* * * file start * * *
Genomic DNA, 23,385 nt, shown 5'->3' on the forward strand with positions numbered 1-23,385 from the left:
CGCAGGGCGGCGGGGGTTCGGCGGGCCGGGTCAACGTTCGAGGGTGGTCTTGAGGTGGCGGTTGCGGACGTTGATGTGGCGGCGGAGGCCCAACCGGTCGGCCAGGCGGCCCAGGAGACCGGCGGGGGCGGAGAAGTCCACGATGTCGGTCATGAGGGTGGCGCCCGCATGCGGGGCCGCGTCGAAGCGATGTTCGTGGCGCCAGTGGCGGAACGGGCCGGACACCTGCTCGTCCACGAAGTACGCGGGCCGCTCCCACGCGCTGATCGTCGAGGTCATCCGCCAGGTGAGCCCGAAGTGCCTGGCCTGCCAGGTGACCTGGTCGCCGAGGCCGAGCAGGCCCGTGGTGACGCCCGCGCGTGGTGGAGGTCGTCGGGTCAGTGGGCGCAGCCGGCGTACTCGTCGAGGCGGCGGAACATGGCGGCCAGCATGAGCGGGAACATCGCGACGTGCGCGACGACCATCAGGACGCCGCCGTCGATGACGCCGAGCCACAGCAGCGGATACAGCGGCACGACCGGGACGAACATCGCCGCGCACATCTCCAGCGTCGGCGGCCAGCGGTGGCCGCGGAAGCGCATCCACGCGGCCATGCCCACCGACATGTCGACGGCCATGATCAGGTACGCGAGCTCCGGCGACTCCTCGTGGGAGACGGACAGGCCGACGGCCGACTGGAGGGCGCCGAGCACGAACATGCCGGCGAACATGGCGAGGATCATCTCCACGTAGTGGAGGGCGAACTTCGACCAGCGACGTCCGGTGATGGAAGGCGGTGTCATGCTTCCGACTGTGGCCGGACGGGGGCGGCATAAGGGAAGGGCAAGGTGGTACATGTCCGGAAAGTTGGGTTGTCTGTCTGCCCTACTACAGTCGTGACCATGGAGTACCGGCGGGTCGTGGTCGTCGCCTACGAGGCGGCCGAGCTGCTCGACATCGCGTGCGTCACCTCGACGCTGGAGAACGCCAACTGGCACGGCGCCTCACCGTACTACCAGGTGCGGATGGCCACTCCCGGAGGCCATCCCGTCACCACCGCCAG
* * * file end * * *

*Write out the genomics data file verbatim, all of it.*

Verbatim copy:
Genomic DNA, 23,385 nt, shown 5'->3' on the forward strand with positions numbered 1-23,385 from the left:
CGCAGGGCGGCGGGGGTTCGGCGGGCCGGGTCAACGTTCGAGGGTGGTCTTGAGGTGGCGGTTGCGGACGTTGATGTGGCGGCGGAGGCCCAACCGGTCGGCCAGGCGGCCCAGGAGACCGGCGGGGGCGGAGAAGTCCACGATGTCGGTCATGAGGGTGGCGCCCGCATGCGGGGCCGCGTCGAAGCGATGTTCGTGGCGCCAGTGGCGGAACGGGCCGGACACCTGCTCGTCCACGAAGTACGCGGGCCGCTCCCACGCGCTGATCGTCGAGGTCATCCGCCAGGTGAGCCCGAAGTGCCTGGCCTGCCAGGTGACCTGGTCGCCGAGGCCGAGCAGGCCCGTGGTGACGCCCGCGCGTGGTGGAGGTCGTCGGGTCAGTGGGCGCAGCCGGCGTACTCGTCGAGGCGGCGGAACATGGCGGCCAGCATGAGCGGGAACATCGCGACGTGCGCGACGACCATCAGGACGCCGCCGTCGATGACGCCGAGCCACAGCAGCGGATACAGCGGCACGACCGGGACGAACATCGCCGCGCACATCTCCAGCGTCGGCGGCCAGCGGTGGCCGCGGAAGCGCATCCACGCGGCCATGCCCACCGACATGTCGACGGCCATGATCAGGTACGCGAGCTCCGGCGACTCCTCGTGGGAGACGGACAGGCCGACGGCCGACTGGAGGGCGCCGAGCACGAACATGCCGGCGAACATGGCGAGGATCATCTCCACGTAGTGGAGGGCGAACTTCGACCAGCGACGTCCGGTGATGGAAGGCGGTGTCATGCTTCCGACTGTGGCCGGACGGGGGCGGCATAAGGGAAGGGCAAGGTGGTACATGTCCGGAAAGTTGGGTTGTCTGTCTGCCCTACTACAGTCGTGACCATGGAGTACCGGCGGGTCGTGGTCGTCGCCTACGAGGCGGCCGAGCTGCTCGACATCGCGTGCGTCACCTCGACGCTGGAGAACGCCAACTGGCACGGCGCCTCACCGTACTACCAGGTGCGGATGGCCACTCCCGGAGGCCATCCCGTCACCACCGCCAG